Once people began to arrive for the open house/public meeting, I began to work the floor and look at the information they had posted on numerous slides in the conference room and talk with the people in the yellow shirts that were helping answering questions and presenting figures. The NCDA or the Northstar Corridor Development Authority did a great job of presenting facts and figures, and even had a rendered animatic of the Northstar Commuter train as it would appear in operation and how the stations would look, similar to the rendering that was done for the Central Corridor a few months ago created by the Central Corridor Partnership. In some of the slides, there were renderings of the bi-level coaches that Northstar will use. I asked one of the guys in yellow, whether he knew that Northstar would buy their locomotives and coaches from Bombardier or from another company and asked him how they would do it. The man explained to me that the process is a lot more complex than just placing an order with a supplier like Bombardier. There is an entire process dedicated to acquiring vehicles that needs to go through the FTA as well and takes up the majority of resources. I assume the Met Council will choose Bombardier because we have already worked with them for the LRVs used on the Hiawatha line and will be used on the Central Corridor as well.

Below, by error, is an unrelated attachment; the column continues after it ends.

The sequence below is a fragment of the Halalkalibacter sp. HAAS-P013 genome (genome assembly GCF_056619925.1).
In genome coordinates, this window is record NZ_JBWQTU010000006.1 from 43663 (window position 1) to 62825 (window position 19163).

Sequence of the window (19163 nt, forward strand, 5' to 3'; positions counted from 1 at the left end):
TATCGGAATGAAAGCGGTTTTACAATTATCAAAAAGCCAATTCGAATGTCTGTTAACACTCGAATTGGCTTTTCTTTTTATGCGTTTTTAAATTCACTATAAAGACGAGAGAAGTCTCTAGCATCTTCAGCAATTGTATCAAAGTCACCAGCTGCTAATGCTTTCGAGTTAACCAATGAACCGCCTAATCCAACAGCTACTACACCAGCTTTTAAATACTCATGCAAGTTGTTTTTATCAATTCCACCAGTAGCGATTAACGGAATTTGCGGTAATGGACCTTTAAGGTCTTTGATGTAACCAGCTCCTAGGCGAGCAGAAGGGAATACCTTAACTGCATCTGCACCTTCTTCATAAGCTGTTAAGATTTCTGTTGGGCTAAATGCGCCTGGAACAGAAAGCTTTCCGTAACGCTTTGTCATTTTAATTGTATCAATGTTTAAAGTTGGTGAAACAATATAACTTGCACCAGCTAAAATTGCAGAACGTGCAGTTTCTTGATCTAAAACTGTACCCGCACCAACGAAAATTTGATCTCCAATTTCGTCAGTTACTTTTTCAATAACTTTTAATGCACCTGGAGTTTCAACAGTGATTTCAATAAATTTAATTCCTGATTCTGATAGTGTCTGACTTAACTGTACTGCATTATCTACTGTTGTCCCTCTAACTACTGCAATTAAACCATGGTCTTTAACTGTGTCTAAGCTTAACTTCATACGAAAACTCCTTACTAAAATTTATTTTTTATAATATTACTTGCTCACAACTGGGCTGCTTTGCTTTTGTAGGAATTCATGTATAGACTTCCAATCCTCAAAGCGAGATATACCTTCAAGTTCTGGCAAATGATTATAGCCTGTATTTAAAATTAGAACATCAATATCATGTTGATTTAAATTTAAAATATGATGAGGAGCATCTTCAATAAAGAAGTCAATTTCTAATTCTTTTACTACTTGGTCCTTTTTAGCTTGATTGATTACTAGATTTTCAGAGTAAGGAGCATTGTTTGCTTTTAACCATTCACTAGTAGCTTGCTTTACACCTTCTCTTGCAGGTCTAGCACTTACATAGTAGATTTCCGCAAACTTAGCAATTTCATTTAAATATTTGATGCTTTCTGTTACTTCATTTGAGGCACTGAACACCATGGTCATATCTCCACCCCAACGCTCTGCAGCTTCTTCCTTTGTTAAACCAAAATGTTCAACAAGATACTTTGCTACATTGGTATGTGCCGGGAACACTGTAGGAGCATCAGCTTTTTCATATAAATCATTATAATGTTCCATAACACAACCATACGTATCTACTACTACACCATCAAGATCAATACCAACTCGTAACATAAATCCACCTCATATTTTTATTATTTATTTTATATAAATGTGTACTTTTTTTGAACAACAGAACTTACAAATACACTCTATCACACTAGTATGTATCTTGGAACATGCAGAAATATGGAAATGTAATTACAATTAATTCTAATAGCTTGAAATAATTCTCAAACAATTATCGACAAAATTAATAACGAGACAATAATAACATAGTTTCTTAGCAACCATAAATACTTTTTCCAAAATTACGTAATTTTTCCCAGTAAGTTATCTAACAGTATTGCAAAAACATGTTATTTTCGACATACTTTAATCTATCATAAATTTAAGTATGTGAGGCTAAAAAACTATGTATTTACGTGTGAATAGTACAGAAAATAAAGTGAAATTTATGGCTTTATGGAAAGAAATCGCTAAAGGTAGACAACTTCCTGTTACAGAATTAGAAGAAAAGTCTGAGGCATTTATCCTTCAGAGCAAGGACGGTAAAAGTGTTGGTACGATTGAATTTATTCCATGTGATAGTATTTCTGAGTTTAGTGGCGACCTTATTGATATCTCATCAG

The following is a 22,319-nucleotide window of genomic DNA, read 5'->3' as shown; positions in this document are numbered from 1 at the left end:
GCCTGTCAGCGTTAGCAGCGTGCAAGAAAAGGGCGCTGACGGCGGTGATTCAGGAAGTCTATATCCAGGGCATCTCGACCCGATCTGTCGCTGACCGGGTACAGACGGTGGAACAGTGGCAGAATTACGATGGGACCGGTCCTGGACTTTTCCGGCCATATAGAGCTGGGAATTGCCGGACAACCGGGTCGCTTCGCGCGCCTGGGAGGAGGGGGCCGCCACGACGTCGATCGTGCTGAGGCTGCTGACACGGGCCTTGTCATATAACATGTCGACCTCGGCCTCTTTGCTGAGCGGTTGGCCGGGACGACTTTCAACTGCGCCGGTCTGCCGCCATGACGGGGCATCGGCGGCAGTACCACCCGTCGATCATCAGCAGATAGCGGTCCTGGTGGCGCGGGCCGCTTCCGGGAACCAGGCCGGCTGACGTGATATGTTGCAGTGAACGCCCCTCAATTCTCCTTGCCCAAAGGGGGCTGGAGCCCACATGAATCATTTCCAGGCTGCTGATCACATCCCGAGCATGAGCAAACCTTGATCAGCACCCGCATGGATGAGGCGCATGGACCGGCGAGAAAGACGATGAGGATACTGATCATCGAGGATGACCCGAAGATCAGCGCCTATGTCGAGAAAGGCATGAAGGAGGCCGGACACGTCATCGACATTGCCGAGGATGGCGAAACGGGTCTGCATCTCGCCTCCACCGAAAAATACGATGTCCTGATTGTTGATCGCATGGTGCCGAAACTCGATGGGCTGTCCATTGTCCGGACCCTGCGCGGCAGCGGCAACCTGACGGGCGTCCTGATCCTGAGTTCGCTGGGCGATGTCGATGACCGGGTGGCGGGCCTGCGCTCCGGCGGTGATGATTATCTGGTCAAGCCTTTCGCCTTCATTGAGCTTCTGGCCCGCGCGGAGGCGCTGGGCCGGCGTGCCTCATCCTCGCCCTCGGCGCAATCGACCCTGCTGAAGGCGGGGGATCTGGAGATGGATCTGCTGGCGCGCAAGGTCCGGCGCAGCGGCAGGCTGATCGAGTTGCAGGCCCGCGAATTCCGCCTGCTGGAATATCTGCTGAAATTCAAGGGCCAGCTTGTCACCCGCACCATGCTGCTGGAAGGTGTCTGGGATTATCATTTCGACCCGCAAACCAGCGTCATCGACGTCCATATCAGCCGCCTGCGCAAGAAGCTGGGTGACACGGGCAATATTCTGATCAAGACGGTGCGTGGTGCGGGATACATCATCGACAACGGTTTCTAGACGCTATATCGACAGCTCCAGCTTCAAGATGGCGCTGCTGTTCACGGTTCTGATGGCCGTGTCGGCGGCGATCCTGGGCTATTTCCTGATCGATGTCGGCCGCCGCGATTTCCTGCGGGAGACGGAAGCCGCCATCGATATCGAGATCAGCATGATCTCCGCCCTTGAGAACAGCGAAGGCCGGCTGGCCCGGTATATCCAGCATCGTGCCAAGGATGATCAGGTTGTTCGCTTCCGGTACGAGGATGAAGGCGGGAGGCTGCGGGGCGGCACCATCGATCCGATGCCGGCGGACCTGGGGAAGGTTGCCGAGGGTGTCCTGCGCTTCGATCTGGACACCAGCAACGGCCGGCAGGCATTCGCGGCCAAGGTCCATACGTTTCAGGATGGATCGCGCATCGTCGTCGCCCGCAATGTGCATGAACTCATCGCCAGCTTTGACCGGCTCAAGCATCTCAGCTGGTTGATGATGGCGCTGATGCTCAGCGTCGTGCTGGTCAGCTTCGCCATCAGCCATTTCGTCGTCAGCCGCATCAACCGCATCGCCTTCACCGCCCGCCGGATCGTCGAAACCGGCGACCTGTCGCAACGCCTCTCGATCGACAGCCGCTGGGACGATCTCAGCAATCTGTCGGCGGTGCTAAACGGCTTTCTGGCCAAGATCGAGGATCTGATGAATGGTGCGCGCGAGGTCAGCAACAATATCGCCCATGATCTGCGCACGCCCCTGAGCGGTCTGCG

At the open house I ran into some familiar important figures. The first was Mark Fuhrman, the project leader of Northstar. I had met Mark during one of Frank Loetterle’s Fundamentals of Transit Planning a year ago and so we chatted for a few minutes. I told Mark that my studies in Urban and Regional Planning had continued to progress and that this semester I was taking two graduate level classes that related to transportation planning. I also told him about my small internship with Transit for Livable Communities (TLC) the previous semester and the work we did researching for the Central Corridor and how I worked with the Midtown Greenway Coalition and had attended a number of their public meetings and workshops as well. Mark seemed impressed with my activities since the last time we had talked, and I informed him that if he had any work available or possibilities for internships over the summer that he should feel free to contact me. I left my information with his staff, and I hope that is enough to at least get my foot in the door and get credit towards my Urban Studies degree. I also met with Brian Lamb, the general manager for Metro Transit who recognized me as I returned to my chair. I chatted a while with him about my recent activities and expressed my hopes for Northstar in that it puts pressure on other transit projects such as Red Rock and Central Corridor.